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Park City Film to host 'inspiring' Navajo Nation cycling movie

"In the Dirt" documentary film poster.
"In the Dirt" documentary film poster.

Locals have the opportunity to view an inspiring film about an indigenous-led cycling group and the cinematic “Dune: Part 2.” Park City Film is also asking for feedback.

In partnership with the Swaner Preserve and EcoCenter, Park City Film is hosting a free screening of “In the Dirt” April 25 at 7 p.m. The film follows former pro cyclist Scott Nydam and a group of Navajo cyclists as they bring cycling to the Navajo Nation. The group wanted to share the positive mental and physical effects of cycling with their friends, but no bike shops existed anywhere within the 28,000 square miles of indigenous land. Executive Director Katy Wang said it’s an inspiring film.

“The bike kind of becomes the modern-day horse, if you will, of just how do you get out into the outdoors and appreciate this enormous amount of land that is part of the Navajo Nation, and kind of reconnect to the land,” she said.

A panel of community leaders and Nydam will discuss the film after the viewing.

Park City Film will also host screenings of “Dune: Part 2” April 26 to 28. It’s a continuation of the first movie “Dune” released in 2021 based on Frank Herbert’s 1965 award-winning science fiction novel. The story revolves around the control of a desert planet called Arrakis, which holds the only source of the resource “spice” used to fuel interstellar travel. The second part resumes on Arrakis with Paul Atreides, played by Timothée Chalamet, hiding in the desert.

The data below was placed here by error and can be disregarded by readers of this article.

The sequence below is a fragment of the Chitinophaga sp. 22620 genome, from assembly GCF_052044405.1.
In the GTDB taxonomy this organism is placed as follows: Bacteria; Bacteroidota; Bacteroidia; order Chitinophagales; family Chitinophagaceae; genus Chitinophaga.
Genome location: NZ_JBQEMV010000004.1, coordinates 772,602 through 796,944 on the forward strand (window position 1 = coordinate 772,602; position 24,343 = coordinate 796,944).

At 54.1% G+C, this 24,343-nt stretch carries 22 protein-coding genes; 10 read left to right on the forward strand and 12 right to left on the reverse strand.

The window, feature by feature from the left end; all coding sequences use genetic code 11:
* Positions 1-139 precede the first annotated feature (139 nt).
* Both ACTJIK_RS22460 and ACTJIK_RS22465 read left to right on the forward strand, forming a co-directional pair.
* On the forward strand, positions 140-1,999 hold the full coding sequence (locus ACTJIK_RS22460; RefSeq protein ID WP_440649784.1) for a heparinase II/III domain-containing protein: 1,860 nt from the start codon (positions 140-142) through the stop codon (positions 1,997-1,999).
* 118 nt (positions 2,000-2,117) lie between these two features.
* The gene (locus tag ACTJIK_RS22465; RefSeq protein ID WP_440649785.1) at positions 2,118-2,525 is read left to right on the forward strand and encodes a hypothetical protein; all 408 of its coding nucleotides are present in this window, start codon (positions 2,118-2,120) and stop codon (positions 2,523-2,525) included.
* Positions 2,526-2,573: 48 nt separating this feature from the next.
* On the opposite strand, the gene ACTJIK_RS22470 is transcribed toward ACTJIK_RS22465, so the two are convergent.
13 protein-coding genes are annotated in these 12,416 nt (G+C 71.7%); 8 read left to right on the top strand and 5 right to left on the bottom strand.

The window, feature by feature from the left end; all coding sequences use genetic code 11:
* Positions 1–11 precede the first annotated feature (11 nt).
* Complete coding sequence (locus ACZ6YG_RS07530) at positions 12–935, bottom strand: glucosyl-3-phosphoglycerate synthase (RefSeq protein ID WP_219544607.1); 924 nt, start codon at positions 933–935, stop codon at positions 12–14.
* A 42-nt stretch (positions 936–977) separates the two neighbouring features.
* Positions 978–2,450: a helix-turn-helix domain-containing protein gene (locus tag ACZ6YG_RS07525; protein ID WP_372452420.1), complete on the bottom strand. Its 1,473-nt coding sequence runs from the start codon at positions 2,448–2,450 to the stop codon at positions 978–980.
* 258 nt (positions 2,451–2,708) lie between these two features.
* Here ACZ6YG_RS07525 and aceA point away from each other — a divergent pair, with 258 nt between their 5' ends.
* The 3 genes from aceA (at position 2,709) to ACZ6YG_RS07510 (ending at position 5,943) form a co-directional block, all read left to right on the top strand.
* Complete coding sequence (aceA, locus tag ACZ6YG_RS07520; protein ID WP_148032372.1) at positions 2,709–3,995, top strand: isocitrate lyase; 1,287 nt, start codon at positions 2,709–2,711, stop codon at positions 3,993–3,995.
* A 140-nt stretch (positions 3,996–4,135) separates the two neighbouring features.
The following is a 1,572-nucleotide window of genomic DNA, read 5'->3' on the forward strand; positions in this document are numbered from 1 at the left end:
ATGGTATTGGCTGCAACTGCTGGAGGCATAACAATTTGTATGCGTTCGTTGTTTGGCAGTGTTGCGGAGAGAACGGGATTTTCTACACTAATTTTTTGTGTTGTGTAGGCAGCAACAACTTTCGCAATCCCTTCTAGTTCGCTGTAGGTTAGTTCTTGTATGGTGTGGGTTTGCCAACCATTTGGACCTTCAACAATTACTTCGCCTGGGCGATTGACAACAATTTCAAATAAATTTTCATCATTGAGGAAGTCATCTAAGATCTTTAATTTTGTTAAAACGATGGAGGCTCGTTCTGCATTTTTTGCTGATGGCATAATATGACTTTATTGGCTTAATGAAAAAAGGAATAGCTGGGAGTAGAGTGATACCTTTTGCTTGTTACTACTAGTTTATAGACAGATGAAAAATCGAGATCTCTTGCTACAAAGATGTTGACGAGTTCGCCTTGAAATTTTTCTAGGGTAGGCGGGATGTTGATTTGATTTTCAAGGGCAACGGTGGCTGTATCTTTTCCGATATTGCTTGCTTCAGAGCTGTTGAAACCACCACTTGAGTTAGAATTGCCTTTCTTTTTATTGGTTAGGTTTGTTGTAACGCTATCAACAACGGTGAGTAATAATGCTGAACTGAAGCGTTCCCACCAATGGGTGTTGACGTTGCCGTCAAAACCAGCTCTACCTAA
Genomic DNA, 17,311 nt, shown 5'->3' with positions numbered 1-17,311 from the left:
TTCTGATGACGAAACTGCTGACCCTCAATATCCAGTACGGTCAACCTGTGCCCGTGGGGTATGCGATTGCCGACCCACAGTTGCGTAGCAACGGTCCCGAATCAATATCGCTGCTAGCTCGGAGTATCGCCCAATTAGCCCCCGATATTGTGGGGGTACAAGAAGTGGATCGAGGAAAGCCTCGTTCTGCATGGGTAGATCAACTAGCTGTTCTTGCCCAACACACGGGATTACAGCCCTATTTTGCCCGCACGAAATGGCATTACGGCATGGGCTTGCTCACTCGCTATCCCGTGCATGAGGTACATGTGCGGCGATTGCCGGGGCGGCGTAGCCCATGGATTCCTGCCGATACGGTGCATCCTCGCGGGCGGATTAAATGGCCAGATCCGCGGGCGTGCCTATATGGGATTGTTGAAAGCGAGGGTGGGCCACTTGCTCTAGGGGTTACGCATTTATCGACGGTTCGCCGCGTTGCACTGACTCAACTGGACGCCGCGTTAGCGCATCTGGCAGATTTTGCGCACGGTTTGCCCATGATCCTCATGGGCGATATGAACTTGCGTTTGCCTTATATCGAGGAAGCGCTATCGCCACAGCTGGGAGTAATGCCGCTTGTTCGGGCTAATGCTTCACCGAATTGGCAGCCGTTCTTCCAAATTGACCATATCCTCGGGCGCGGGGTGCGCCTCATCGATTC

“The second one is way better, way more detailed in terms of storyline, and kind of where it goes and setting you up for, you know, subsequent films,” Wang said. “Just one of those films that you absolutely need to see on the big screen.”

Park City Film also wants to hear from the community how to improve audience experiences. In partnership with 40 other independent theaters and film organizations conducting a national survey, Park City Film is asking patrons to fill out a 12-minute survey before April 28.